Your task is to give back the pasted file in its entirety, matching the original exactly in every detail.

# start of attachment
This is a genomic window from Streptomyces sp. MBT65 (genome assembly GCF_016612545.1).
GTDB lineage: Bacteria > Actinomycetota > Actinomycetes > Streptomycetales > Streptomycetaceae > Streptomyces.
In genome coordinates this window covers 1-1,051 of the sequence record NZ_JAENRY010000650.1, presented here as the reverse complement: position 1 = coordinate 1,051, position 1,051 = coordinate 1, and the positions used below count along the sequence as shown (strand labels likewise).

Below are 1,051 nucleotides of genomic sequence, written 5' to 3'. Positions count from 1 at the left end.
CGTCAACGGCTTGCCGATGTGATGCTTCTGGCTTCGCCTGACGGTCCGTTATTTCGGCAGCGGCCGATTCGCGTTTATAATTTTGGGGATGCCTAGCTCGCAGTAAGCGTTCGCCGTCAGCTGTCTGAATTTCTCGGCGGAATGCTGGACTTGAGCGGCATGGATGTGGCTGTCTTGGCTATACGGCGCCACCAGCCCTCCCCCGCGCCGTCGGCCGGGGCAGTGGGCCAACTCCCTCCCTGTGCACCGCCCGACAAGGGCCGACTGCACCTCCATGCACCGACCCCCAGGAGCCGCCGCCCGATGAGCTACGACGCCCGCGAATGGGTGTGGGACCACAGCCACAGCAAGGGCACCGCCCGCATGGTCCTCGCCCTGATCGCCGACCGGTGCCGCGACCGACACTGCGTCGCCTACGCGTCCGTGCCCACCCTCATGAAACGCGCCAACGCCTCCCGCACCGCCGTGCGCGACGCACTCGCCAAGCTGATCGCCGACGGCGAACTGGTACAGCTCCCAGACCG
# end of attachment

This is a genomic window from Streptomyces sp. MBT65 (genome assembly GCF_016612545.1).
GTDB lineage: Bacteria > Actinomycetota > Actinomycetes > Streptomycetales > Streptomycetaceae > Streptomyces.
In genome coordinates this window covers 1-1,051 of the sequence record NZ_JAENRY010000650.1, presented here as the reverse complement: position 1 = coordinate 1,051, position 1,051 = coordinate 1, and the positions used below count along the sequence as shown (strand labels likewise).

Below are 1,051 nucleotides of genomic sequence, written 5' to 3'. Positions count from 1 at the left end.
CGTCAACGGCTTGCCGATGTGATGCTTCTGGCTTCGCCTGACGGTCCGTTATTTCGGCAGCGGCCGATTCGCGTTTATAATTTTGGGGATGCCTAGCTCGCAGTAAGCGTTCGCCGTCAGCTGTCTGAATTTCTCGGCGGAATGCTGGACTTGAGCGGCATGGATGTGGCTGTCTTGGCTATACGGCGCCACCAGCCCTCCCCCGCGCCGTCGGCCGGGGCAGTGGGCCAACTCCCTCCCTGTGCACCGCCCGACAAGGGCCGACTGCACCTCCATGCACCGACCCCCAGGAGCCGCCGCCCGATGAGCTACGACGCCCGCGAATGGGTGTGGGACCACAGCCACAGCAAGGGCACCGCCCGCATGGTCCTCGCCCTGATCGCCGACCGGTGCCGCGACCGACACTGCGTCGCCTACGCGTCCGTGCCCACCCTCATGAAACGCGCCAACGCCTCCCGCACCGCCGTGCGCGACGCACTCGCCAAGCTGATCGCCGACGGCGAACTGGTACAGCTCCCAGACCG